Yves Saint Laurent + Halston Fashioning the ’70s Patricia Mears, Emma McClendon

Publication date:
05 Mar 2015
Yale University Press
184 pages: 279 x 229mm
120 color + 10 b-w illus.
Sales territories:

A dazzling examination of the two designers behind the most iconic and glamorous fashions of the 1970s

This fascinating publication is the first to examine side by side the careers and work of two of the biggest names in 20th-century fashion, Yves Saint Laurent (1936–2008) and Halston (1932–1990). Their designs—chic, sexy, and glamorous—came to exemplify the 1970s, a singular and dynamic era in fashion history. Inspired by menswear, foreign cultures, and wide-ranging historical periods, and employing new fabrics, YSL and Halston together crafted a new and distinctly modern way of dressing.
Moreover, although their output differed and they were based on different continents, the two designers shared many career parallels. A visual timeline of the designers’ lives illustrates how their rises and falls, from the 1950s to their respective struggles in the 1980s, were surprisingly in sync. Engaging passages by Patricia Mears and Emma McClendon discuss the social, cultural, and economic factors that influenced both designers, and their subsequent impact on fashion—including the rise of the star designer as personality, the cult of celebrity, and the creation of the fashion conglomerate. The authors also address the importance of color, cutting-edge materials, innovative construction techniques, accessories, and perfume to both designers’ aesthetics. Remarkable photographs of the designers and their garments round out this essential volume on two figures who made an indelible mark on fashion history.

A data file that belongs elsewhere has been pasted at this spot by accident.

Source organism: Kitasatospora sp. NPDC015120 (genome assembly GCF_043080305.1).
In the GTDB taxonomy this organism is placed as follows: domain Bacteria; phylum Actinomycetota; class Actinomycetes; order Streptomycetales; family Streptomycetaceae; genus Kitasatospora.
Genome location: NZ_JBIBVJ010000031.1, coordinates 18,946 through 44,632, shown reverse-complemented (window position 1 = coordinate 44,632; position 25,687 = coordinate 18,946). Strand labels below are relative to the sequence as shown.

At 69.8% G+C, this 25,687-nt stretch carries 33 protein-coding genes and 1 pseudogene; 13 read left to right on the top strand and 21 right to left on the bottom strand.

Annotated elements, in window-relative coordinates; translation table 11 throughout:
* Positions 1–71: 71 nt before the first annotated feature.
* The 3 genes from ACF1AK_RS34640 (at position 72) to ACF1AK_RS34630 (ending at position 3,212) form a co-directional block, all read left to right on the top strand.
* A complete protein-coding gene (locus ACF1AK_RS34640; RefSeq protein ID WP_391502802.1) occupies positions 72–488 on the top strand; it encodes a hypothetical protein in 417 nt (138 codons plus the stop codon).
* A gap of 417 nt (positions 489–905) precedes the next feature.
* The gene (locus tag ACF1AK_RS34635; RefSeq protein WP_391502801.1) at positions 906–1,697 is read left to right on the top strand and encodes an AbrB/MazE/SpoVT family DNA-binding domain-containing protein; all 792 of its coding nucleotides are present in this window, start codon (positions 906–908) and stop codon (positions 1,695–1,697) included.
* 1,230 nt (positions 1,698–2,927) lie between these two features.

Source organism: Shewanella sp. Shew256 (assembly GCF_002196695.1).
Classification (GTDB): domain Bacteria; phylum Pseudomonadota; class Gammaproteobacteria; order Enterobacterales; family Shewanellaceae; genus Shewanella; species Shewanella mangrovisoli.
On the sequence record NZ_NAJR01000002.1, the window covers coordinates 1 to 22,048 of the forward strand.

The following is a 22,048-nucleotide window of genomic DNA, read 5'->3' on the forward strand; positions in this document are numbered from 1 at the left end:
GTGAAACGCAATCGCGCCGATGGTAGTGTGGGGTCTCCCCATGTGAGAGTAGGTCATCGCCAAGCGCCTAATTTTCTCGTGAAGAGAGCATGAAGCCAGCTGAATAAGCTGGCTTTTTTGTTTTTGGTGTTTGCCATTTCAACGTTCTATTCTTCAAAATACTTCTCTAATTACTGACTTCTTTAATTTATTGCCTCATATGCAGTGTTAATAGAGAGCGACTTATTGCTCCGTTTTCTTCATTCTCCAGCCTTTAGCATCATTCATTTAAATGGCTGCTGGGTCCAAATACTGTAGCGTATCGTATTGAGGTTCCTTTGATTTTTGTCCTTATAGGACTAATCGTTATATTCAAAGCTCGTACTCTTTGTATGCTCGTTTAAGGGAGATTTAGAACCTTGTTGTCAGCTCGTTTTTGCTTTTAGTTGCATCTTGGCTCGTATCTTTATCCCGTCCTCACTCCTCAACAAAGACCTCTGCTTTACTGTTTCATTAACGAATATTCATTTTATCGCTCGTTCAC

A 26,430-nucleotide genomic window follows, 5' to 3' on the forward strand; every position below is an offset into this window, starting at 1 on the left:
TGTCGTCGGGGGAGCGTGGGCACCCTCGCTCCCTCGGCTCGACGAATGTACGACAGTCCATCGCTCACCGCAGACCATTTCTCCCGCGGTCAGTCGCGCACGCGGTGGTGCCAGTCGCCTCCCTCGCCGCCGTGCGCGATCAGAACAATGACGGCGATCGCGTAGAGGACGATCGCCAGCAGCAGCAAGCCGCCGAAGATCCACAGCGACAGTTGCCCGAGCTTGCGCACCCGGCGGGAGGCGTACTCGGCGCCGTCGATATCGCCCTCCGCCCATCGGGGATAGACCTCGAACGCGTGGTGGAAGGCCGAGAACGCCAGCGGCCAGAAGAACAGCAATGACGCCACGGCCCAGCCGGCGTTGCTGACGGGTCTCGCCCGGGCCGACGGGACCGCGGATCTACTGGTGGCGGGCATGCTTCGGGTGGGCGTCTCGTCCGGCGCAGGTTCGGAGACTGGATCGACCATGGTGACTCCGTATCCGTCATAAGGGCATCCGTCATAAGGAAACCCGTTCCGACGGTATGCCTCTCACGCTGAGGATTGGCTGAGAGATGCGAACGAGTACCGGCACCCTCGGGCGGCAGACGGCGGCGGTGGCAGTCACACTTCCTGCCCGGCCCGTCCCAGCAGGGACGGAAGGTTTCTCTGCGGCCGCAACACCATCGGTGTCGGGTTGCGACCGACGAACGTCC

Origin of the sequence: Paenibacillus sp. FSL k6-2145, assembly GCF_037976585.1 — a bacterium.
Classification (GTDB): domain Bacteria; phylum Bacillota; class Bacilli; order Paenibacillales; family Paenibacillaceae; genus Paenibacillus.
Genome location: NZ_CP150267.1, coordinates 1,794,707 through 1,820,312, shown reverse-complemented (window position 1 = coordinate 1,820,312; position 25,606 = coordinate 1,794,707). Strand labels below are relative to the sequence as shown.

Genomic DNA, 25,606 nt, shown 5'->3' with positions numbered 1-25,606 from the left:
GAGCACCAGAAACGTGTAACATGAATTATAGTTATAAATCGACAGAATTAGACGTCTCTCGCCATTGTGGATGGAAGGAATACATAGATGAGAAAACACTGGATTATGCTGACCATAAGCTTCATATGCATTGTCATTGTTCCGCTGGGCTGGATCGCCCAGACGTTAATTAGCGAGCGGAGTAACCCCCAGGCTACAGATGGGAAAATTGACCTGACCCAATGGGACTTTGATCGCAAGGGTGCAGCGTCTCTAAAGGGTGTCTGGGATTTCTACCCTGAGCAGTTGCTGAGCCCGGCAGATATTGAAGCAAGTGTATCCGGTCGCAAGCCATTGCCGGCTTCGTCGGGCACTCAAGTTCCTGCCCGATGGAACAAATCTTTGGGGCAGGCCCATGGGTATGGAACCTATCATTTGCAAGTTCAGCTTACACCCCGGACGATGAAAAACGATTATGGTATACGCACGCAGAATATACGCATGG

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For a look inside Yves Saint Laurent  Halston: Fashioning the '70s visit the YaleBooks blog.

Patricia Mears is deputy director and Emma McClendon is an associate curator, both at the Museum at the Fashion Institute of Technology, New York.

‘Contrary to Fashion mythology, this lavishly illustrated book demonstrates that their clothing was often so similar, it could be hard to discern who designed what.’—Daily Mail.